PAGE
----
Five months ago, investigators with the Arizona Attorney General's Office raided the home of one of Sheriff Joe Arpaio's favored commanders — seizing computers, cell phones, bank records, and other documents.
This week, thanks to the work of this newspaper's attorneys, information about that raid has finally been revealed. That information includes the evidence that investigators presented to Pinal County Judge Robert Carter Olson in order to get a search warrant. It contains some stunning new details, including the hitherto undisclosed role of a campaign consultant in connecting high-ranking sheriff's officers to the Arizona Republican Party.
And, perhaps more importantly, it's allowed New Times to confirm something that our readers and political observers have long suspected: Captain Joel Fox, his colleagues on the sheriff's command staff, and the wealthy donors to their SCA fund are under criminal investigation. And it's serious.
Captain Joel Fox
Documents suggest that a grand jury has been impaneled on the case. And things may be finally reaching a conclusion. The AG wrote in one motion to the court that "very few witnesses remain to be interviewed."
The AG is looking at the possibility that Fox and his cohorts have committed felonies including fraud schemes and practices by willful concealment, making prohibited political contributions, and money laundering, records show.
The case is ongoing.
"Is it your avowal that this is still an active investigation?" Judge Olson asked the assistant attorney general on the case, Todd Lawson, in a court hearing Monday.
"It certainly is," Lawson replied.
As we know now, Captain Fox opened the SCA bank account in October 2006 and quickly drew contributions from his fellow commanders at the MCSO, who donated via direct deposit from their county paychecks. Fox also got contributions from a half-dozen wealthy businessman — one of whom, Steve Ellman, is a friend of the sheriff's.
Fox has protested that the money wasn't earmarked for anything in particular, but the money trail shows that soon after Fox donated $80,000 to the state Republican Party, the party wired $78,000 to a company that produced a vicious ad attacking Sheriff Arpaio's opponent, Dan Saban. (Fox later gave the GOP a second check from the SCA, which financed ads for Maricopa County Attorney Andrew Thomas and County Supervisor Fulton Brock.)
Then Fox spent nine months refusing to name his donors, in violation of state law.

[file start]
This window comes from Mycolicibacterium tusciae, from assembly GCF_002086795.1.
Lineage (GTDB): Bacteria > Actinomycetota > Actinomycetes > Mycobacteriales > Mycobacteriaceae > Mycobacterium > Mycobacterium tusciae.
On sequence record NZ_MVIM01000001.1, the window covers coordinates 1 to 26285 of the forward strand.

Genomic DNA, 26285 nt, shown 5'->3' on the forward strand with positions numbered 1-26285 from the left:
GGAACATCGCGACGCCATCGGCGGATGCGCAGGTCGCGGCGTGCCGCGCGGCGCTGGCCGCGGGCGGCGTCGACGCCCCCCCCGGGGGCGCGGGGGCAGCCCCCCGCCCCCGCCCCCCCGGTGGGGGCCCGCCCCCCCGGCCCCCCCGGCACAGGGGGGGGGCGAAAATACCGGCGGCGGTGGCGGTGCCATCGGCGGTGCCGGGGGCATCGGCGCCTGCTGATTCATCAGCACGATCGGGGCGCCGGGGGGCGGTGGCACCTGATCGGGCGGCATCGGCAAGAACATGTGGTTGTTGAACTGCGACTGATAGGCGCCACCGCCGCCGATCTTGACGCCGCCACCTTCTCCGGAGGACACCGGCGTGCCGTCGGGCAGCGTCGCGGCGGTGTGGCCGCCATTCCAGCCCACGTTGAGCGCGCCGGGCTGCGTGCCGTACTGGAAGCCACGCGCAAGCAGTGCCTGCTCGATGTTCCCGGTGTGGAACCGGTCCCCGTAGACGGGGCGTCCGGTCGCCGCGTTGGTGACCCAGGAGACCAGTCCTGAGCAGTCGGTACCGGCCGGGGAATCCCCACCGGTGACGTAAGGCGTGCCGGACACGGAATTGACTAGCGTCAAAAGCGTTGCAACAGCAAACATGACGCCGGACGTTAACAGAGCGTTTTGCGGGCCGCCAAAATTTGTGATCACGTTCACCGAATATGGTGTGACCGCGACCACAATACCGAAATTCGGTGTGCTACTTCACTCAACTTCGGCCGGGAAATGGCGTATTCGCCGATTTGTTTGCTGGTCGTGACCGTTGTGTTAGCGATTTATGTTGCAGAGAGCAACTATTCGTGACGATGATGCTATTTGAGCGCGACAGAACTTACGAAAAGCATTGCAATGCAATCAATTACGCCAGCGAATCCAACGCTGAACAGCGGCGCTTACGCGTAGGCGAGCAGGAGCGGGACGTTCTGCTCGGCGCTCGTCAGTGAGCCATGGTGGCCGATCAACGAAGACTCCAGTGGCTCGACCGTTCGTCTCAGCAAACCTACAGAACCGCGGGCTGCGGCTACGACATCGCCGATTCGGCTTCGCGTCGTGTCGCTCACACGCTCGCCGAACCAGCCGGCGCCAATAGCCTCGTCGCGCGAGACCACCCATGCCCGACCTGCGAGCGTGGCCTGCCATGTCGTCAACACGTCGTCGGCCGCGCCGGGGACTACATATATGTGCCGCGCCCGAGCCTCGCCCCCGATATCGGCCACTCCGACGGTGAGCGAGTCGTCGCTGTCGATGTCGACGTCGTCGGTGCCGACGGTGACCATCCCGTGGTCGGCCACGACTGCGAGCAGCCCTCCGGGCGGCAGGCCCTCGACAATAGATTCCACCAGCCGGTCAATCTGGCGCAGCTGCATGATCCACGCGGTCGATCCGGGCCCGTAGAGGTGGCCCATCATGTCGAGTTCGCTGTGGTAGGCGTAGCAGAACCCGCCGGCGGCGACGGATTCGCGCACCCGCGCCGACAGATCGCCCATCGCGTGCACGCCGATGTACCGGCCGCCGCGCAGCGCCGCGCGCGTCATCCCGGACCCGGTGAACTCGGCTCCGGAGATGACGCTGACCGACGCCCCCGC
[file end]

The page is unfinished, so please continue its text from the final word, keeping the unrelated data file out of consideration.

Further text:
Investigators at the Attorney General's Office clearly believe Fox and his fellow commanders raised the money to help Arpaio — and to hold onto their jobs. That, they believe, is what the obvious money-laundering scheme was designed to conceal.
"Based on prior Sheriff Department elections and the animosity between the two candidates, it is probable that at least several of the SCA contributors would have lost their positions within the Maricopa County Sheriff's Office if Dan Saban had been elected sheriff," Special Agent Mike Edwards wrote in an affidavit filed with the court.
If the sheriff's officers did, in fact, engage in money laundering, they must have done so with the complicity of the Arizona Republican Party.
Edwards notes in his affidavit that both Captain Fox and the chairman of the Republican Party, Randy Pullen, insisted to a lawyer hired by the county that the funds were not earmarked to help Arpaio.
Subpoenaed bank records, Edwards notes, shows those statements are false — "a material misrepresentation in a written document in a matter related to the business conducted by a political subdivision of the State, knowing such statement is false."
In other words, Edwards believes that not only did Fox break the law — Arizona Republican Chairman Randy Pullen broke it, too.
Isn't about time that someone in the Republican Party got mad about this?
And what about the Sheriff's Office? Among the items seized from Fox's home in March was his work computer. Even if Arpaio doesn't care that one of his commanders is laundering money or lying to the county's designated lawyer or hiding illegal corporate contributions, surely he should care that Fox can't even hang on to his county-owned computer.